Following an open house in the spring of 2007, Council designated a representative citizen’s group as an official Town committee to help beautify our downtowns. The active group encouraged Council to develop a Community Improvement Plan in 2008. This formal process began this spring and the first-set of public meetings were held last week to establish beautification guidelines and incentives for our downtowns. Any incentives will need to be funded by your tax dollars.
Other Significant Items:
- Formalized a transit-link from Pelham to the rest of the Region via a hub at the Niagara College, with buses set to start this September;
- Worked closely with the Ministry of the Environment to reach agreement that saw the removal of the Sound Sorb berm from Pelham;
- Approved another fiscally-responsible budget (with a 1.6% combined Town, Region, and Education increase) and established reserve and reserve funds to better plan for multi-year capital projects;
- Continuing to work with developers and planners to ensure that both the East Fonthill and East Fenwick developments fit with Pelham’s small-town feel and our vision for a walkable community.
Wednesday, July 9, 2008
I found the answer in the Spring 2008 edition of "Sideroads of Parry Sound & Area." Maybe you will find a connection to Pelham's downtowns.
You see, the Town of Parry Sound introduced a Facade Improvement program in 2006 as one of the key strategies of their Downtiwn Revitalization Plan. Because of the history of Parry Sound, the program includes a marine heritage theme. And, in recognition of their Georgian Bay works, the program uses a colour pallet from the Group of Seven.
The objective of the program is to encourage property owners and tenants to improve the look of their buildings and businesses. The special program was not offered in 2007, but with the addition of $100,000 in funding from the municipality, it returned in 2008 for qualified applicants.
This Facade Improvement Grant provides limited funding for architectural plans, site plan drawings, facade improvements on the primary and secondary sides of the building, sign improvements, exterior lighting improvements, and landscape improvements. It is a matching grants program where 50% of these costs are covered up to various maximums -- everywhere from $200 for signs to $10,000 for primary facades. In two years, a total of 11 properties have taken advantage of various program features.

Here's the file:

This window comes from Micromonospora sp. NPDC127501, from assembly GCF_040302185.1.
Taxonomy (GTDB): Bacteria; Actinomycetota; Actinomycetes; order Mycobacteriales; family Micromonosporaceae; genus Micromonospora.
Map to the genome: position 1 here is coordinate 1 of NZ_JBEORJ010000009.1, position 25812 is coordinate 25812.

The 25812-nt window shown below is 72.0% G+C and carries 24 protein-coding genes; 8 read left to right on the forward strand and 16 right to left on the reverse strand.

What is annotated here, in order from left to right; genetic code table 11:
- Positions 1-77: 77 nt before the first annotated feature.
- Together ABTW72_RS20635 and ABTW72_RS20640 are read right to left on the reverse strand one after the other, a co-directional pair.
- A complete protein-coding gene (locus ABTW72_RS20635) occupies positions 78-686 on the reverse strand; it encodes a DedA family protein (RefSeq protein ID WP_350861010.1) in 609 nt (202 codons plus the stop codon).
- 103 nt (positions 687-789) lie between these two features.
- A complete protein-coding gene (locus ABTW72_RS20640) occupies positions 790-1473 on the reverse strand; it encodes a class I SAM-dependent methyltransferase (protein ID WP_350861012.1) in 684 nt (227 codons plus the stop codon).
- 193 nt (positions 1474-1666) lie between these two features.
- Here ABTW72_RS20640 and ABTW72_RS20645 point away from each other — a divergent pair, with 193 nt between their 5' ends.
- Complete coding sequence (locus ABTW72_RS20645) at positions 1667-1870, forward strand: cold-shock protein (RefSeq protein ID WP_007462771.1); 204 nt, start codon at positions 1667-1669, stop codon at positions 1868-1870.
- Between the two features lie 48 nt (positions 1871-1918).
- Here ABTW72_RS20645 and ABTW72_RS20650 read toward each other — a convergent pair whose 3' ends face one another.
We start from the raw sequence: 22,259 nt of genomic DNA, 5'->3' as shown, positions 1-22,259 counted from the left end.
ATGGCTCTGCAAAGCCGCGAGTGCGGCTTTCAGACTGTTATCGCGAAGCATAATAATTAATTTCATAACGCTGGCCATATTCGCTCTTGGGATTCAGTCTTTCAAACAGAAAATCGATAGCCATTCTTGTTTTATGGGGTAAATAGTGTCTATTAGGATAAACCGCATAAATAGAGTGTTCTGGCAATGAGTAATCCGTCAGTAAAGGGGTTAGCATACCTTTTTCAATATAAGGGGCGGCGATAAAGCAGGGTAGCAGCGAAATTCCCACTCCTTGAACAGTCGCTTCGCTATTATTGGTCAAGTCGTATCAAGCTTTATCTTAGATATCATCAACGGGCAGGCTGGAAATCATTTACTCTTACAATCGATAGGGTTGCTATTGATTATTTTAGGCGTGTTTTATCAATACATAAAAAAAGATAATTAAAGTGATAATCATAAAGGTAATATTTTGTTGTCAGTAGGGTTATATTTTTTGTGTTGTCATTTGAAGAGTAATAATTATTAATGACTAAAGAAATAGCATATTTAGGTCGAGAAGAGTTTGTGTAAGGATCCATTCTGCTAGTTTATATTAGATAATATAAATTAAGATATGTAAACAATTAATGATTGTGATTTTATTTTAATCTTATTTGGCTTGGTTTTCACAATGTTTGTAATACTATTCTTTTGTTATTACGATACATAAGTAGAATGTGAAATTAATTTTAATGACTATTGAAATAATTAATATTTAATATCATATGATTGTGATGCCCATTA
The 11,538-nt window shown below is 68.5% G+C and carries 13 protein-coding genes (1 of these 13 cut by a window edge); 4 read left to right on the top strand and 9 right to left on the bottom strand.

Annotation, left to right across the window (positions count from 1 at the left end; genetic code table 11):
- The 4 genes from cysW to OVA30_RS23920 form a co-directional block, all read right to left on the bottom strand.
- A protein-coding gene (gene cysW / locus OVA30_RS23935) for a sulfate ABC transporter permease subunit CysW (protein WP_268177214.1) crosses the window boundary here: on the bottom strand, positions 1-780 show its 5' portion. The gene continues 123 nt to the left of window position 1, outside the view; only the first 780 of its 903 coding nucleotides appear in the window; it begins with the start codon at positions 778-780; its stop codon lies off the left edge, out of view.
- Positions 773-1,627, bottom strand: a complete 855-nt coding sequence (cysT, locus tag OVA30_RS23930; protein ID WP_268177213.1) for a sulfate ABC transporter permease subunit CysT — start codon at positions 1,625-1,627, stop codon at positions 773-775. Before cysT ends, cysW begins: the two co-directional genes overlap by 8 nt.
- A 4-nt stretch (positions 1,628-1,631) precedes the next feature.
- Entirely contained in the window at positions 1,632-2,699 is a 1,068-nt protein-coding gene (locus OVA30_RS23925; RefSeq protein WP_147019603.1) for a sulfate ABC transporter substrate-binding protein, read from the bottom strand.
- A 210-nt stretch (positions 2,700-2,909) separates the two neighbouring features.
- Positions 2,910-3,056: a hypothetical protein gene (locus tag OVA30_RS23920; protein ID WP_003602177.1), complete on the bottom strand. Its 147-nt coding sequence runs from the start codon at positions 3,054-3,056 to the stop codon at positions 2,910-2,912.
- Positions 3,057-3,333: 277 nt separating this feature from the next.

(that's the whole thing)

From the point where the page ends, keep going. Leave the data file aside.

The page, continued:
Finally, the Parry Sound program also includes a property tax increment grant. It grants up to five years of relief from any property tax increases which directly result from facade improvements.
So, you might ask, what does the Parry Sound program mean for Pelham?
Well, as you may have read in our local papers, Pelham recently sponsored two open houses about our downtowns. The first was last night with Fonthill's downtown as a primary focus. The second will be tonight at the Old Pelham Town Hall and focusing mainly on Fenwick's downtown.
These open houses are just the start of a public input process in the development of something called a Community Improvement Plan for Pelham's downtowns. I am told that there will be another two sessions before the CIP is finalized and presented to Council in the fall.
Will the plan propose incentives like those offered in Parry Sound? That's up to you and others providing feedback and direction. It will also be up to Council since any incentive programs will need to be funded by your tax dollars.
Wednesday, June 25, 2008
Well, this week, I want to let you know about how your Town Council has taken some concrete action to help the environment.
First, your Council encourages water conservation by promoting rain barrels and low-flush toilets.
In March, Council approved a rain barrel program with a goal to distribute 200 315L and 50 500L rain barrels to Pelham residents at a rate subsidized by both the Town and the Region. The response was amazing since not only did we sell-out, but there are 150 people on the waiting list! (Staff recently suggested that if the waiting list reaches 200 units, they will recommend that we subsidize another allotment this year.)
Council also approved a Toilet Replacement Program by offering a $25 incentive to the first 100 households to submit receipts for purchasing a toilet that uses 6 litres per flush or less. Since most toilets use 13 LPF, and some even use 25 LPF, your water savings can be substantial.
Second, your Council encourages electrical conservation through initiatives like “Earth Hour” and through a retrofit of Town Hall.
“Earth Hour” called on individuals around the world to turn off their lights for one hour on March 29. The campaign intended to show that “individual action on a mass scale can help change our planet for the better.”
In addition, the Town recently replaced all old fluorescent light ballasts and bulbs at Town Hall with energy efficient ballasts and “T-8” fluorescent bulbs. Along with energy efficiency and cost savings, staff now enjoys the additional benefits of better lighting.
Third, your Council discourages our reliance on cars through initiatives like “Bike-to-Work-Week” and through an Active Transportation Committee.
The special Bike-to-Work-Week from May 26 to June 1 encouraged the use of bicycles as not only a healthy lifestyle choice but to decrease gas emissions and help the environment.
Similarly, the Active Transportation committee encourages walking, cycling and running through design. That is, they will make suggestions on retrofits or improvements to make Pelham a more active / walkable community.
I acknowledge that much more can be done at the municipal level to mitigate global warming through planning, infrastructure, public facilities, and emergency preparedness. However, these concrete examples show how your Council is encouraging environmental stewardship now.